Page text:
Preannouncing At The JPM Conference

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“To pre-announce, or not to pre-announce, that is the question.”

Next month marks the 38th year of the great pilgrimage to San Francisco. For five days every January, healthcare executives, investors, research analysts, bankers, and venture capitalists congregate in and around Union Square, searching for the next blockbuster company while trying to avoid a Theranos-like disaster. While this is all playing out in hotel suites and coffee shops, executives from publicly traded healthcare companies are giving presentations and hosting dozens of investor meetings. Before arriving in San Francisco, these executives had already determined if they would pre-announce some or all of their company’s financial results for the quarter ended December 31, 2019 and would provide guidance for the upcoming year. On the surface, pre-announcing financial results for the quarter ending December 31st seems like a simple decision, as it allows companies to speak freely about their most recent quarterly results. In reality, this decision is not always easy and can actually be quite tricky.

First, the data. Based on the 135 public companies we track in the Medical Technology and Tools & Diagnostics sectors, the trend of pre-announcing financial results and providing forward guidance has increased. However, this trend has flattened, as the number of companies pre-announcing and providing guidance during the J.P. Morgan Healthcare Conference in 2019 was similar to that of 2018.

  • 2016: 23% pre-announced; 9% provided guidance for the upcoming year
  • 2017: 28% pre-announced; 11% provided guidance for the upcoming year
  • 2018: 39% pre-announced; 17% provided guidance for the upcoming year
  • 2019: 38% pre-announced; 17% provided guidance for the upcoming year

Below are some of the top factors to consider when thinking about pre-announcing and providing forward guidance during the week of J.P. Morgan Healthcare Conference:

  • Are the financial results “final?” Most public companies use the traditional calendar as their reporting calendar, with the fourth quarter and fiscal year ending on December 31. Based on this, not only will a company need to close its quarterly financials, but it will also need to close its fiscal year. This reporting “double whammy” can add complexity to the reporting cycle, which may increase the time required to finalize the financials.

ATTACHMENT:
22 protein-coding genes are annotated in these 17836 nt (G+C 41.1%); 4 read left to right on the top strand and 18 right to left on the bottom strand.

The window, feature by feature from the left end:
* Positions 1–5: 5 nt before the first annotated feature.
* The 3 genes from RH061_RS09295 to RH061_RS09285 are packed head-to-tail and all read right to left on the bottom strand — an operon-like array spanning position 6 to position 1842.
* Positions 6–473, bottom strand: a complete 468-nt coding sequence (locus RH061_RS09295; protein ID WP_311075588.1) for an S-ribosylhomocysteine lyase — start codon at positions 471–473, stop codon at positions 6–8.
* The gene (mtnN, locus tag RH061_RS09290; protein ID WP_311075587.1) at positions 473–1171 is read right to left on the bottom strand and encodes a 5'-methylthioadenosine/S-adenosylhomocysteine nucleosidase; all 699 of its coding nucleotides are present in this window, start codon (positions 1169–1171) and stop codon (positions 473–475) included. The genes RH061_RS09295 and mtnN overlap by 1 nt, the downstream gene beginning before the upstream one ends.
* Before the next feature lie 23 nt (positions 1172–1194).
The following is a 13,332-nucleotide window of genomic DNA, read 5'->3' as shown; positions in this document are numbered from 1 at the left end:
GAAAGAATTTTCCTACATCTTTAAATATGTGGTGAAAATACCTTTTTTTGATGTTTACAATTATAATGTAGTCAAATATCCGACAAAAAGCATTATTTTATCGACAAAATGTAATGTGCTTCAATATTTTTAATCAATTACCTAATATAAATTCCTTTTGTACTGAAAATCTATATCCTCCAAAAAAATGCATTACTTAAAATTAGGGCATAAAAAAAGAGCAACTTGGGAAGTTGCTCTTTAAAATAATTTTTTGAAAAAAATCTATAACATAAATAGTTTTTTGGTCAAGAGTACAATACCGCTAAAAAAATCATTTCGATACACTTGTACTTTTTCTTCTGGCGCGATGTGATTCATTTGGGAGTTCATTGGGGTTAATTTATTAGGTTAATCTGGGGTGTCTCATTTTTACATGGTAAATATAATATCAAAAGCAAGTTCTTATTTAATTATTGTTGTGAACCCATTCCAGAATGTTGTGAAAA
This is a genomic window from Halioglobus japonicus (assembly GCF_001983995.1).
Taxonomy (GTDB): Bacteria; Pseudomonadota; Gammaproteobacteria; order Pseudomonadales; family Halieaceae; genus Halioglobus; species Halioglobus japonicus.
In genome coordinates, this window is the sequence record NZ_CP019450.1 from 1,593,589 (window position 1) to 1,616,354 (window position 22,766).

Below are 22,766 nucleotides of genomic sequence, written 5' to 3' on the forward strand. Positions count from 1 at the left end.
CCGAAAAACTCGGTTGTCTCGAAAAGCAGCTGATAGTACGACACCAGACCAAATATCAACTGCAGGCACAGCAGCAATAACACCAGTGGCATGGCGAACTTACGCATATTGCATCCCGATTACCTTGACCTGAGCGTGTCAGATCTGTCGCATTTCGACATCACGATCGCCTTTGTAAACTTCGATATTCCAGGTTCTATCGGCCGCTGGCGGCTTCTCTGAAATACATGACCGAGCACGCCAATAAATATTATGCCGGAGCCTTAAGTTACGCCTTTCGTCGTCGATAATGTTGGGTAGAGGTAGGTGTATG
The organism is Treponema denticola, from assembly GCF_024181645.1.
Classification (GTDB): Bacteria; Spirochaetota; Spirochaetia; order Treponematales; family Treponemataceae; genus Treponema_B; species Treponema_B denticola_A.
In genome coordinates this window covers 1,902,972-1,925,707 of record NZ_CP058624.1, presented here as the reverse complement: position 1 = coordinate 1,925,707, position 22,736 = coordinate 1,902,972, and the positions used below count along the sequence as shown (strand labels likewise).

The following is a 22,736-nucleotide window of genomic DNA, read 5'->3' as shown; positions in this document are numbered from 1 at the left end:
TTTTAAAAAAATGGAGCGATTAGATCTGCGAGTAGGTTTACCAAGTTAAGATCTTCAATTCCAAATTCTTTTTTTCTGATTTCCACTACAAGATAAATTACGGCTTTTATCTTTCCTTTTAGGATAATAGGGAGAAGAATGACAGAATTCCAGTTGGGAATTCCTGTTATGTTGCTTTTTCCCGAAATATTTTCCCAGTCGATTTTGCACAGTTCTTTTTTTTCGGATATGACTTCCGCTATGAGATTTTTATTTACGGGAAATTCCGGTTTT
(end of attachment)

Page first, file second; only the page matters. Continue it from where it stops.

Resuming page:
• Which financials should you pre-announce? The majority of the companies that pre-announce typically only provide preliminary quarterly revenue, with some supplying a range. Unless warranted, we discourage our clients from providing other financial metrics in a pre-announcement, as it could create a precedent for future pre-announcements.
  • Investors like consistency. Once a company pre-announces financials during the week of the J.P. Morgan conference, many investors and analysts will expect this to occur every year. If a company decides not to continue with this practice, investors may assume the worst.
  • Past performance does not necessarily predict future results. If a company does not intend to provide guidance and believes results for the upcoming year could be below the current consensus, it should be careful about pre-announcing positive results. Investors and analysts could view a positive pre-announcement as a sign of strong future financials, which could lead to a loss in management credibility after the quarterly report.


Over the past four years, the number of companies pre-announcing and providing forward financial guidance during the week of the J.P. Morgan Healthcare Conference has increased. Pre-announcing quarterly financials makes some sense, as it gives companies the ability to talk about their quarterly and annual results without potentially violating SEC rules. However, companies should consider many factors before choosing to pre-announce and providing financial guidance, as the repercussions of this decision could last for years.

Greg Chodaczek, Managing Director

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